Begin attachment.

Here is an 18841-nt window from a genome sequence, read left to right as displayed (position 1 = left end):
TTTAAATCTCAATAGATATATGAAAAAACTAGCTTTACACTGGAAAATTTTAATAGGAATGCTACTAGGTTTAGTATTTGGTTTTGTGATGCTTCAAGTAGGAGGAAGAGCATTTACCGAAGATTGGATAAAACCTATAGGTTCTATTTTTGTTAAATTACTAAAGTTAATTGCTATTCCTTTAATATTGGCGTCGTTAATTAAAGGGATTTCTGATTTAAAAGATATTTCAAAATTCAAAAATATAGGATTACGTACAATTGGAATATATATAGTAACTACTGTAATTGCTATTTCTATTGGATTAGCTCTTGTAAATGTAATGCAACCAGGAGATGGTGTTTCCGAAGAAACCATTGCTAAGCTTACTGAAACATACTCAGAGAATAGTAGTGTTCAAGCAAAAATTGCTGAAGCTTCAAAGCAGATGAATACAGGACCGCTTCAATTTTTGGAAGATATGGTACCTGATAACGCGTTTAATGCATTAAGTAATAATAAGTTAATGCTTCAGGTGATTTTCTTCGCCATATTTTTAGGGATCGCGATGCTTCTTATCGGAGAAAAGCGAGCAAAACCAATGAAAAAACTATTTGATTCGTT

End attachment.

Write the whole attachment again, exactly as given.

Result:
Here is an 18841-nt window from a genome sequence, read left to right as displayed (position 1 = left end):
TTTAAATCTCAATAGATATATGAAAAAACTAGCTTTACACTGGAAAATTTTAATAGGAATGCTACTAGGTTTAGTATTTGGTTTTGTGATGCTTCAAGTAGGAGGAAGAGCATTTACCGAAGATTGGATAAAACCTATAGGTTCTATTTTTGTTAAATTACTAAAGTTAATTGCTATTCCTTTAATATTGGCGTCGTTAATTAAAGGGATTTCTGATTTAAAAGATATTTCAAAATTCAAAAATATAGGATTACGTACAATTGGAATATATATAGTAACTACTGTAATTGCTATTTCTATTGGATTAGCTCTTGTAAATGTAATGCAACCAGGAGATGGTGTTTCCGAAGAAACCATTGCTAAGCTTACTGAAACATACTCAGAGAATAGTAGTGTTCAAGCAAAAATTGCTGAAGCTTCAAAGCAGATGAATACAGGACCGCTTCAATTTTTGGAAGATATGGTACCTGATAACGCGTTTAATGCATTAAGTAATAATAAGTTAATGCTTCAGGTGATTTTCTTCGCCATATTTTTAGGGATCGCGATGCTTCTTATCGGAGAAAAGCGAGCAAAACCAATGAAAAAACTATTTGATTCGTT